Your print portfolio is how you demonstrate your skills to a potential employer and walk them through the best of the work you’ve done thus far. But many copywriters are making a mistake that, at best, reflects poorly on them and, at worst, could cost them the opportunity. Curious? Read on…
Today’s question comes from Althea W. who asks, “I want to make sure my print portfolio is the best it can be. Do you have any tips that will help me out?”
Now, you already know that your portfolio (both print and online) has to be in absolute, tip-top shape: You need to be featuring the very best of your work and nothing at all sub-par. So let’s establish this as your baseline.
But the big mistake that many copywriters make when they put together their print portfolio is just to take the piece they have on their online portfolio, throw them into archival sleeves and call it a day.
Here’s the problem with that: When you go into an interview, you need to seem (and be!) utterly and completely prepared. So when a client asks to see the work that’s most similar to the work they do, and you have to open your portfolio and search for those pieces, you look dismally unprepared.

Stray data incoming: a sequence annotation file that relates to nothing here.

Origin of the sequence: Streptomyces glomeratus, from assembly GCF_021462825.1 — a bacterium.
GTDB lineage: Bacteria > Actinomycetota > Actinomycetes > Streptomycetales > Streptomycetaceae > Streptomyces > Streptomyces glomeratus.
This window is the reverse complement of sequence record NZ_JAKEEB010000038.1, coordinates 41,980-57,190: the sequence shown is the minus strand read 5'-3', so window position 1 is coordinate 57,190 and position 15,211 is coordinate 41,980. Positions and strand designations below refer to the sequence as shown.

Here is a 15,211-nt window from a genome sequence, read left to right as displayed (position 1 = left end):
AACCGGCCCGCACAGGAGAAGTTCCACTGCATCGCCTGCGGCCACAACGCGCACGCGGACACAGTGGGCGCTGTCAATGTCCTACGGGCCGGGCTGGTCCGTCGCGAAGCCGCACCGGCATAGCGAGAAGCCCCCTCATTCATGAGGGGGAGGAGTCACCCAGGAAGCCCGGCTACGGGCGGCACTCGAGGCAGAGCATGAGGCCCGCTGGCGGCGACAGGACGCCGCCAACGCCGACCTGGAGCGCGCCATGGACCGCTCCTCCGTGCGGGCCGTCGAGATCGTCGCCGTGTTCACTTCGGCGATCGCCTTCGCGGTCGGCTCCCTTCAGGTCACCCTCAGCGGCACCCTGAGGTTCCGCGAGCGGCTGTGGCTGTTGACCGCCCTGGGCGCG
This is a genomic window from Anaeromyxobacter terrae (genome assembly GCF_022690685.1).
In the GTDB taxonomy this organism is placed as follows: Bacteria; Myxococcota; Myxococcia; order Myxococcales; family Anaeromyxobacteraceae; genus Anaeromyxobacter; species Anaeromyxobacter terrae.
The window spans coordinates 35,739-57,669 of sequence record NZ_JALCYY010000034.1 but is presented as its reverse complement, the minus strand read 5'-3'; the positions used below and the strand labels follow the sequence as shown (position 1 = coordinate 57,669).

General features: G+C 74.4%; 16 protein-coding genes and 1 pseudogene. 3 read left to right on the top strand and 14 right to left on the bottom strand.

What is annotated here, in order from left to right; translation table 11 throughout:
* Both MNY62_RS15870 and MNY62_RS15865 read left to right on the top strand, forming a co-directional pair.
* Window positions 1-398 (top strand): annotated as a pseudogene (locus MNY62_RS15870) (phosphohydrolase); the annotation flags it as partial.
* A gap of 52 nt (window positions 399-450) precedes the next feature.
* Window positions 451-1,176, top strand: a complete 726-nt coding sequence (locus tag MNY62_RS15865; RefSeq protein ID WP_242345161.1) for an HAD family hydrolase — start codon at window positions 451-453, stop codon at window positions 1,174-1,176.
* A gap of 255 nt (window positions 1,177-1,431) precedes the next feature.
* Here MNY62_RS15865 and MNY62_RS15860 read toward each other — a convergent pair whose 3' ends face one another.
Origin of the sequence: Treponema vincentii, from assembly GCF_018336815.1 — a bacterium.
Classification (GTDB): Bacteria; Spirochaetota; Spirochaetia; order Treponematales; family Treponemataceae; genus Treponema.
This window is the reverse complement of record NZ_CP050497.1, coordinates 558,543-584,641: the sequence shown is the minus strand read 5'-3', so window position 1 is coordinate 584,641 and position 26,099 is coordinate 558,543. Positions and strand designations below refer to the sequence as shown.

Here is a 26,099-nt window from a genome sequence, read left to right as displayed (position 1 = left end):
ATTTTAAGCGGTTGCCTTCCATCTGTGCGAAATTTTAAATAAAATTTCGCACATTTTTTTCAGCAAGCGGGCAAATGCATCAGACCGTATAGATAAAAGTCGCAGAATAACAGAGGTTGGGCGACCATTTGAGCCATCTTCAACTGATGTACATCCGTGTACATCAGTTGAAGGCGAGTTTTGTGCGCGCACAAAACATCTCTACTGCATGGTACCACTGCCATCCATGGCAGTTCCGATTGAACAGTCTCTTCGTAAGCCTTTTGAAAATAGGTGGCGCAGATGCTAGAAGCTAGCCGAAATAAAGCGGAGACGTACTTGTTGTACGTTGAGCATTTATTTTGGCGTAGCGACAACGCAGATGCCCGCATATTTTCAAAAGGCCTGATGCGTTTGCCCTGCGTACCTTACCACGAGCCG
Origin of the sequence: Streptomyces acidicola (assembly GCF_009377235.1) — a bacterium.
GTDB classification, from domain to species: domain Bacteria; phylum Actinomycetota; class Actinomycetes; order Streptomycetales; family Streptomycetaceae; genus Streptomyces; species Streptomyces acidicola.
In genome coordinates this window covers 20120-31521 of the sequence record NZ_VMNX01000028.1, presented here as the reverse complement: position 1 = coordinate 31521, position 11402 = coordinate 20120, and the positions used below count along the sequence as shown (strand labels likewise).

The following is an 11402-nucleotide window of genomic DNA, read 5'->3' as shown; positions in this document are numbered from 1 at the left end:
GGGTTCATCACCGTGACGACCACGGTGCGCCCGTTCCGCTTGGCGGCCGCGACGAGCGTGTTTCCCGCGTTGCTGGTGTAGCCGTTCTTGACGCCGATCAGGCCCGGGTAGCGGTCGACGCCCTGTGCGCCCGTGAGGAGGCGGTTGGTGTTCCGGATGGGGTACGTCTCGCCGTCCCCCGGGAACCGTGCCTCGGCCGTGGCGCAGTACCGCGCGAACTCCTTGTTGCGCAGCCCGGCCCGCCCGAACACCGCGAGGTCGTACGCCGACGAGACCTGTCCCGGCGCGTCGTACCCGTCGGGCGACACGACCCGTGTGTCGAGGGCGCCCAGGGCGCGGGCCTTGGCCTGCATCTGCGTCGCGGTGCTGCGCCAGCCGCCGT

Flipping through page after page of work in search of the pieces that you know you’ll have to show a client makes you look like you haven’t put any thought or effort into the interview! You will, absolutely definitely, have to show a potential client your pieces that are most like what they currently do—and if they don’t ask to see them, you should suggest it!
You want it to seem like you’re both a perfect and easy fit for this role and one of the best ways to do that is to show that you’ve already done work just like the work they do and the work they’d need you to do. Makes sense, right?
But when you come in and that work isn’t front and center in your portfolio, it makes you look disorganized and, honestly, pretty thoughtless. It looks like you didn’t bother to rearrange your portfolio and, so, you don’t really care about this job that much.
So many copywriters make this mistake and it’s a huge turn-off for potential employers and creative directors, especially. They know that you should know better.
So what can you do? Know better! Reorganize your portfolio to put the pieces you know you want to show them in the front of your portfolio. No flipping, no searching, just opening up your portfolio and showing them what you’ve got.
Then, after those pieces, put your other pieces that are in the same medium (emails, web pages, direct mail, etc.) that the company often works in. Work from most relevant to the company to least as you work your way back. They may end up wanting to see all of your work, but you’ll still want to start with the most relevant work in the front.
Reordering your print portfolio is so often skipped by copywriters, but such a crucial step. You’ll look professional and polished, and you’ll help to increase your odds of landing that dream job.
Your turn! What’s your pre-interview ritual? Let us know in the comments below!